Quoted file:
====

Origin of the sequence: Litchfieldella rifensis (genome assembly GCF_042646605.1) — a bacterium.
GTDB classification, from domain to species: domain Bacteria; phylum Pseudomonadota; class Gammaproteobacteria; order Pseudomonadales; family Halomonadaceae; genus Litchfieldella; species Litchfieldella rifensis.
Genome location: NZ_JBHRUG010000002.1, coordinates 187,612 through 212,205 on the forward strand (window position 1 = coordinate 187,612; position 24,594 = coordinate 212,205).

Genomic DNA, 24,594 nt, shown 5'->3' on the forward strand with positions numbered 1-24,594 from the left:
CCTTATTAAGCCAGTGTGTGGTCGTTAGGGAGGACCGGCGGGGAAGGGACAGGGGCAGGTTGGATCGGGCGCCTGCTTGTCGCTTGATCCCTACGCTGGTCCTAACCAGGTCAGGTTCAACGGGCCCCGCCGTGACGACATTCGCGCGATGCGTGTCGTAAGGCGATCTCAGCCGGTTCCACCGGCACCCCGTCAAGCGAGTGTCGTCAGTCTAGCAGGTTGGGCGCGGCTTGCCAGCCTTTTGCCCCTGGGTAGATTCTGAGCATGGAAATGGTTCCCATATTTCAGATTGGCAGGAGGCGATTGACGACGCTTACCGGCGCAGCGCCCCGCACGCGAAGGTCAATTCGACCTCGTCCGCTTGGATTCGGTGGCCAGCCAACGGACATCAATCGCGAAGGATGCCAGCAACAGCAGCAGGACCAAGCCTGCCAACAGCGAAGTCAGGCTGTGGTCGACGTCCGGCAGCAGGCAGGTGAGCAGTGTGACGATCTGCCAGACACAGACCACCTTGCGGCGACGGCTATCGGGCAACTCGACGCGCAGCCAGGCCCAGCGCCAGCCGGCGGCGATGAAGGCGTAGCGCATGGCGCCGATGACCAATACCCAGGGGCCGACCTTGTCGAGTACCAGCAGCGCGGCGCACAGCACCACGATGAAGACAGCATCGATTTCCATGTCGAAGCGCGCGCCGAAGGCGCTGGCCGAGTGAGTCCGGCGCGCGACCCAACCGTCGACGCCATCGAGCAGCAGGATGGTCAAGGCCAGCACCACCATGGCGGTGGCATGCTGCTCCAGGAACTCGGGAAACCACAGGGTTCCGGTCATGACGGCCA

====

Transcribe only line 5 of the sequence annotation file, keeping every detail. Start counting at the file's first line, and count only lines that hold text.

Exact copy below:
CCTTATTAAGCCAGTGTGTGGTCGTTAGGGAGGACCGGCGGGGAAGGGACAGGGGCAGGTTGGATCGGGCGCCTGCTTGTCGCTTGATCCCTACGCTGGTCCTAACCAGGTCAGGTTCAACGGGCCCCGCCGTGACGACATTCGCGCGATGCGTGTCGTAAGGCGATCTCAGCCGGTTCCACCGGCACCCCGTCAAGCGAGTGTCGTCAGTCTAGCAGGTTGGGCGCGGCTTGCCAGCCTTTTGCCCCTGGGTAGATTCTGAGCATGGAAATGGTTCCCATATTTCAGATTGGCAGGAGGCGATTGACGACGCTTACCGGCGCAGCGCCCCGCACGCGAAGGTCAATTCGACCTCGTCCGCTTGGATTCGGTGGCCAGCCAACGGACATCAATCGCGAAGGATGCCAGCAACAGCAGCAGGACCAAGCCTGCCAACAGCGAAGTCAGGCTGTGGTCGACGTCCGGCAGCAGGCAGGTGAGCAGTGTGACGATCTGCCAGACACAGACCACCTTGCGGCGACGGCTATCGGGCAACTCGACGCGCAGCCAGGCCCAGCGCCAGCCGGCGGCGATGAAGGCGTAGCGCATGGCGCCGATGACCAATACCCAGGGGCCGACCTTGTCGAGTACCAGCAGCGCGGCGCACAGCACCACGATGAAGACAGCATCGATTTCCATGTCGAAGCGCGCGCCGAAGGCGCTGGCCGAGTGAGTCCGGCGCGCGACCCAACCGTCGACGCCATCGAGCAGCAGGATGGTCAAGGCCAGCACCACCATGGCGGTGGCATGCTGCTCCAGGAACTCGGGAAACCACAGGGTTCCGGTCATGACGGCCA